How close is this pipeline to becoming a reality and how could it benefit both China and Alaska?
I’d say it’s a reality; every day up in the north the gas comes out of the ground with the oil. We put the oil in a pipeline and put the gas back in the ground. We don’t need to find the gas; we just need to stop putting it in the ground and storing it there. It’s the largest stranded gas basin in the world. So, the gas is there, and the market is there because China has decided it wants to move to cleaner fuel sources and is now the second-largest buyer of LNG in the world. It will reduce their carbon emissions by 80 million tons per year, so that’s a significant step. And, furthermore, we are going to be able to use natural gas ourselves, bringing down our energy costs by around 50 percent and helping the economy to grow because of that, as well as cleaning the air. This is not to mention the positive impact it will have on the trade deficit, so it really is a win-win-win situation. The federal government wins, the national government of China wins, and Alaska wins, so it’s a perfect project at exactly the right time.
In a sea of red and blue, you are the only independent governor in the United States. How has that helped you negotiate on the federal level for your state?
I think it brings stability as I am able to work with different partners. I worked very closely with the Obama administration on healthcare issues, and now I’m able to work from day one with the Trump administration on resource development. It’s the best way to travel; I can tell whoever it may be that I am not a Republican and I’m not a Democrat, I’m just an Alaskan. And they can respect that. I’ve been able to have smooth and efficient dealings with the Obama and Trump administrations, and that’s critical for Alaska, especially considering that well over 60 percent of our land is owned by the federal government. We’re now going to be able to explore an area in the ANWR region where we believe there are 10 billion barrels of oil. The relationship is so important, whether it be to build a 12-mile road to connect a village to an airport or health and safety facilities. Trump has been personally very supportive of the gas line project.
What is the current state of the Alaskan economy and what are your forecasts for economic growth going into the future?
The first thing is to balance your checkbook. We’ve done that, and now that we’re 80 percent of the way there, we are seeing that the bond-rating agencies are improving our rating. The tide has turned. Our economy is on the rise. In the last year, we’ve seen more oil and gas lease sales than we had in a long time, so the evidence is there that companies and countries are interested in Alaska. Oil Search out of Australia has come here for the first time, as have others who see us as stable and a good long-term opportunity energy-wise.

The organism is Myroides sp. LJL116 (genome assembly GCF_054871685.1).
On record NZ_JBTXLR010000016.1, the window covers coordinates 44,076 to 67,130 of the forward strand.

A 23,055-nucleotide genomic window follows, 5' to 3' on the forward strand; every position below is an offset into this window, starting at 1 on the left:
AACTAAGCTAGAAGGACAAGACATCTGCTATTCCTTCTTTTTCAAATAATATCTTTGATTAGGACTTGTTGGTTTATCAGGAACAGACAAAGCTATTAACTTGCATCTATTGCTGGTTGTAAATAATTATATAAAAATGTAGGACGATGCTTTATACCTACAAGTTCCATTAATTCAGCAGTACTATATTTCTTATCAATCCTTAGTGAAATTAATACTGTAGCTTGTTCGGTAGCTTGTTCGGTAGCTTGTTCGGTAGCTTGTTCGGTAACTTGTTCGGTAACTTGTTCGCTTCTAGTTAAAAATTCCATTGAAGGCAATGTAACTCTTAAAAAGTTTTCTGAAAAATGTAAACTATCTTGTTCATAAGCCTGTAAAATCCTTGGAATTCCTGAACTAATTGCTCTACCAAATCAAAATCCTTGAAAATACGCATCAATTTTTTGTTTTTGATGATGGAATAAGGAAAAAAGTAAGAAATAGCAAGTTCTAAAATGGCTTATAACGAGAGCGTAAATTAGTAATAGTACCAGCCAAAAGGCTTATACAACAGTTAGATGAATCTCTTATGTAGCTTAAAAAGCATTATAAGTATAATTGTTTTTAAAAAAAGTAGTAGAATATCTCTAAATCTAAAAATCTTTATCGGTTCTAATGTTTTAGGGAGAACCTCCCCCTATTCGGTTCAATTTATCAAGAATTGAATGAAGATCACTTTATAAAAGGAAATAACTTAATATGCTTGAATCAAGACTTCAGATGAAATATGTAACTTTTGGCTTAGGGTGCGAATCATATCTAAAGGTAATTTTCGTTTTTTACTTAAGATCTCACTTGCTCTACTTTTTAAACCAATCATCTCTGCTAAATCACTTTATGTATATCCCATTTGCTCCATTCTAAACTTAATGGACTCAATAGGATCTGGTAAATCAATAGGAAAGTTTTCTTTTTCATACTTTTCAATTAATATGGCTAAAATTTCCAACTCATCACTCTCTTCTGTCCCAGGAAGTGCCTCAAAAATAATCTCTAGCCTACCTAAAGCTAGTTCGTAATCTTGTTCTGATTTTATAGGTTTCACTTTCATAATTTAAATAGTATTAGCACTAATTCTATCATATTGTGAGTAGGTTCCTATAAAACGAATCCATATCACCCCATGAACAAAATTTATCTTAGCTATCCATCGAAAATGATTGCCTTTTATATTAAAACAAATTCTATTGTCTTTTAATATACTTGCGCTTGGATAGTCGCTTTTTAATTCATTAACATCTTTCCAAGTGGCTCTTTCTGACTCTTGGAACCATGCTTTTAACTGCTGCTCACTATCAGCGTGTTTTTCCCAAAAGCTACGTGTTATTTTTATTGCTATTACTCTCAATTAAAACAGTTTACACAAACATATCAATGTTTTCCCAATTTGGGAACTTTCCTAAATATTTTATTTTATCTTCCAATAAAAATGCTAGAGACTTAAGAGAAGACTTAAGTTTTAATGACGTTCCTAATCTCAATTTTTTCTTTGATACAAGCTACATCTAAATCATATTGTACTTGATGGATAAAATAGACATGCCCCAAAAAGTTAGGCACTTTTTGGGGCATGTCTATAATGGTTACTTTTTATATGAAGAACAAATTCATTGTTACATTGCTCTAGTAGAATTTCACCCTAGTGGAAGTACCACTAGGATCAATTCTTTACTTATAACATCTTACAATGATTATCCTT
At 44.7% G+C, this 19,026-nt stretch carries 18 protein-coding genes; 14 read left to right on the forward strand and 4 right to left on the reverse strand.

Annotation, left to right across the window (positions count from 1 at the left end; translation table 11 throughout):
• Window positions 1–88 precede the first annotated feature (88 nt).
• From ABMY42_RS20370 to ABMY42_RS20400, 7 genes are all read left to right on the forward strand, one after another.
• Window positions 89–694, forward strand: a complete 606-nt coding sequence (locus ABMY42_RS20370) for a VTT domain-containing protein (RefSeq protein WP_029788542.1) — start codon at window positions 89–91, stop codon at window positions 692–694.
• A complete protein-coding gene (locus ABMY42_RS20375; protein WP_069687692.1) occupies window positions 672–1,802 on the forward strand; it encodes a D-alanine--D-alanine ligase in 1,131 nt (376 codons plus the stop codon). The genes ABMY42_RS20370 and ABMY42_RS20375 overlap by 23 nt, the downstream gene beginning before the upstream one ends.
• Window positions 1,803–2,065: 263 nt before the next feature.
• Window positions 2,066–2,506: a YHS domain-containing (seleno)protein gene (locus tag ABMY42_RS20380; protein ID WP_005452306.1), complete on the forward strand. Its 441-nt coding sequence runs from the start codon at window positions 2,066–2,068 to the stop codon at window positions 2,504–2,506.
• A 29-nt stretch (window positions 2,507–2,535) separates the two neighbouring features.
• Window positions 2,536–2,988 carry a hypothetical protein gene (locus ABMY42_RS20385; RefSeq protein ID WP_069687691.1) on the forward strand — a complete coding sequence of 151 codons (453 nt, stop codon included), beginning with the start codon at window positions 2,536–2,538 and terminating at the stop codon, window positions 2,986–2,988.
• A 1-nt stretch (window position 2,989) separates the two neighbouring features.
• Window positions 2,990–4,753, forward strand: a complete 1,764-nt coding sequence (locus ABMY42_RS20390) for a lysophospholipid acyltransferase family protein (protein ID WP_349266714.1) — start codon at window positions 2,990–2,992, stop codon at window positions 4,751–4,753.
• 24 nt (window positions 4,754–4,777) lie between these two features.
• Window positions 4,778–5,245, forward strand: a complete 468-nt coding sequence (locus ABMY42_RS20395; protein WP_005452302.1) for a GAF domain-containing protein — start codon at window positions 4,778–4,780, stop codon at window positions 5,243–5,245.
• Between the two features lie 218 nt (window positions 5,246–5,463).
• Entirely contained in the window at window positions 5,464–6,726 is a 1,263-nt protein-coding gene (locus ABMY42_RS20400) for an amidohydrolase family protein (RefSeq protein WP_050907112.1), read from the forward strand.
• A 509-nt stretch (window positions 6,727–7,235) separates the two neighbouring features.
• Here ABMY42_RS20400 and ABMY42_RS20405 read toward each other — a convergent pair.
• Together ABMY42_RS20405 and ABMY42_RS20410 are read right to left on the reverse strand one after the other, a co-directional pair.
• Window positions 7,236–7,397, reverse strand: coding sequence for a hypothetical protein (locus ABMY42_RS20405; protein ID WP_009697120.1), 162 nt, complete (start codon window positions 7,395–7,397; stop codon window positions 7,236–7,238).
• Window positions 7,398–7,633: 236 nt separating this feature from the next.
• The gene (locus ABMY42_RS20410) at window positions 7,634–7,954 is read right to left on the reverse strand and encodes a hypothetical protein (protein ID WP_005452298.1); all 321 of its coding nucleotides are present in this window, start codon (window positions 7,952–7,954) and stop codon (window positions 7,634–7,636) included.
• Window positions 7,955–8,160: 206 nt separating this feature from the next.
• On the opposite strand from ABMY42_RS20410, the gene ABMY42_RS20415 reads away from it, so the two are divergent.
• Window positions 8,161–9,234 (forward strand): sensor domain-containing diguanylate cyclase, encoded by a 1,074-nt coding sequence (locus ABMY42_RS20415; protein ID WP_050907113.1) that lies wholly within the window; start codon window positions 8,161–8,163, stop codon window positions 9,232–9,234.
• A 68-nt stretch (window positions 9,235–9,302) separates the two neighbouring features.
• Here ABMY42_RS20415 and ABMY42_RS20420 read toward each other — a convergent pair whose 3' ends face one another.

When President Xi Jinping visited Alaska, he called it mythical, mystical and compared it to Shangri-La. How would you describe Alaska?
I think he was correct. I have just come back from Point Hope, the community with the longest-standing continuous community in North America. Alaska is very unique in very many ways. Whether it be Mount Denali, up on Yukon River or down in the southeast, we have so much to offer. It’s impossible to come to Alaska and not fulfill your goals because we have such a vast variety. Just after he made that remark, President Xi turned to me and said we would see an uptick in tourism from China, and boy have we seen that. Now we’re working to get a direct flight from China, which could then go on to Chicago or New York after stopping here. I think we’ll achieve that soon.
You are running to be governor again in the November 2018 elections. What is your long-term vision for Alaska, and what continues to motivate you to stay in the game?
I want the next generation to have the economic growth benefits I had as someone who was born in the state of Alaska. I didn’t become governor to make all the financial changes I did, but you have to play the hand you’re dealt. Now let’s go on to the next phase, and work on developing the economy so we export, not just oil, but other products. My mentor, a former governor called Wally Hickel, used to call me into his office and tell me to look at Alaska on the globe from the top down. You don’t see the Florida panhandle; what you see is Asia. Asia is our biggest trading partner. We’ve been shipping energy to Asia for 40 years, and I’m looking forward to developing this incredible relationship with China, our largest trading partner.